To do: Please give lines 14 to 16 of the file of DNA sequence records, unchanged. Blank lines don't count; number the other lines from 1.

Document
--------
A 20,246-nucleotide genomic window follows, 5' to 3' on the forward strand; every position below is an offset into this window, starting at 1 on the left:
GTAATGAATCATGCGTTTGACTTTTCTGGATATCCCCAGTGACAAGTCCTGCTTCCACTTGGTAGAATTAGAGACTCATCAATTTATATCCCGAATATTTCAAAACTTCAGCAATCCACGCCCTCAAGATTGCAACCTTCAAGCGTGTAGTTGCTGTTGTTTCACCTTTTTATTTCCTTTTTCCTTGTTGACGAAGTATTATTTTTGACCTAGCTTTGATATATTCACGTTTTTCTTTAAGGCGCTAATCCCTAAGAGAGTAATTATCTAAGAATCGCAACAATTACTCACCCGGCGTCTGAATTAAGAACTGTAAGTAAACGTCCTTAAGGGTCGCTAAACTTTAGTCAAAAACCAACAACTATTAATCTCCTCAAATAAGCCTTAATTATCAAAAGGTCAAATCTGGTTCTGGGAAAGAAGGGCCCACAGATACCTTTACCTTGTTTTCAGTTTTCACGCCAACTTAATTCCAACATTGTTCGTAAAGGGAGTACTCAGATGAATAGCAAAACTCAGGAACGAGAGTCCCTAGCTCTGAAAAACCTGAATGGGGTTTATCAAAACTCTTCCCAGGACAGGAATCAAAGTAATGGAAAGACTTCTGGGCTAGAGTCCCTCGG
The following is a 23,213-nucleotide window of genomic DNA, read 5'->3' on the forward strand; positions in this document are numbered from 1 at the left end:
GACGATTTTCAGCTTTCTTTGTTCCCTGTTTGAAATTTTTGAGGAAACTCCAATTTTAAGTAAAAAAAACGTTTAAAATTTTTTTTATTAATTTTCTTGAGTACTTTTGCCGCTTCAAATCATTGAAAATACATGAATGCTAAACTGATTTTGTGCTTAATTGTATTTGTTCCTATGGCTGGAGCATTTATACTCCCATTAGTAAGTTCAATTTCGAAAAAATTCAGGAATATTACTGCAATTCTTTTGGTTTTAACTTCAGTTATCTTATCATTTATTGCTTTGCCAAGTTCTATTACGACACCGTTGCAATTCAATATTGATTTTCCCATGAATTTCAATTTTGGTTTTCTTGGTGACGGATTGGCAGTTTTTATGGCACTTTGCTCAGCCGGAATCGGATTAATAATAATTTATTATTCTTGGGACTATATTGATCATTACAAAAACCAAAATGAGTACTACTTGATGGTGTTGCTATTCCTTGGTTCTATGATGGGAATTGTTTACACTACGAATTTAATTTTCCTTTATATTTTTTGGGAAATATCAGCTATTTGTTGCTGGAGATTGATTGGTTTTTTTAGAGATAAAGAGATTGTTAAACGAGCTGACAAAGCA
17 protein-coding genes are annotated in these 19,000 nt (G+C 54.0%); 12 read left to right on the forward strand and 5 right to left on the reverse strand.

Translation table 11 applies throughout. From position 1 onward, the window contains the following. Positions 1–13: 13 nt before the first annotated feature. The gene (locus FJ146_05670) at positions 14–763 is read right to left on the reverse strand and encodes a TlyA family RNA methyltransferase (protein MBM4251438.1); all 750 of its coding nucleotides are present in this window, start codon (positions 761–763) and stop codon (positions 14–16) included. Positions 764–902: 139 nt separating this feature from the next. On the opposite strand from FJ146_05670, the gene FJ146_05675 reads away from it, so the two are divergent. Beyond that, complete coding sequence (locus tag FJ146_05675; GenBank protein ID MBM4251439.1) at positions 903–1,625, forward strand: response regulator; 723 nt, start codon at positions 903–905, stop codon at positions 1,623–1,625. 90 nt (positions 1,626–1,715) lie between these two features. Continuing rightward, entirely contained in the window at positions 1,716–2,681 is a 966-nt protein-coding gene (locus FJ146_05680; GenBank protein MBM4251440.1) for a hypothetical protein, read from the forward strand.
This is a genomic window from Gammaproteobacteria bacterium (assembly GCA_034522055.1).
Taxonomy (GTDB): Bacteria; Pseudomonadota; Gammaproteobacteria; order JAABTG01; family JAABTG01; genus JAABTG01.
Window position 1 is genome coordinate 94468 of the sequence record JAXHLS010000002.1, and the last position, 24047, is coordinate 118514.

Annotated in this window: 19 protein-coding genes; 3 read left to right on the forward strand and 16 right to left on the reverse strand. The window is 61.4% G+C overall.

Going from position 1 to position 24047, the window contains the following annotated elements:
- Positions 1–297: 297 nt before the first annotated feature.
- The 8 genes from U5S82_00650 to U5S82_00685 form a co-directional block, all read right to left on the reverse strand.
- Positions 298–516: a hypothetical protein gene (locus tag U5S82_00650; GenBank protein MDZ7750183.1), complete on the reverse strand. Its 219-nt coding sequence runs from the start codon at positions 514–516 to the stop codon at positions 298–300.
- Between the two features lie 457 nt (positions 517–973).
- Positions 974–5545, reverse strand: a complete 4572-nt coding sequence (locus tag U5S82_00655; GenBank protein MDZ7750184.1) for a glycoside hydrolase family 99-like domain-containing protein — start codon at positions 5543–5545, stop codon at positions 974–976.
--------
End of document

- Positions 298–516: a hypothetical protein gene (locus tag U5S82_00650; GenBank protein MDZ7750183.1), complete on the reverse strand. Its 219-nt coding sequence runs from the start codon at positions 514–516 to the stop codon at positions 298–300.
- Between the two features lie 457 nt (positions 517–973).
- Positions 974–5545, reverse strand: a complete 4572-nt coding sequence (locus tag U5S82_00655; GenBank protein MDZ7750184.1) for a glycoside hydrolase family 99-like domain-containing protein — start codon at positions 5543–5545, stop codon at positions 974–976.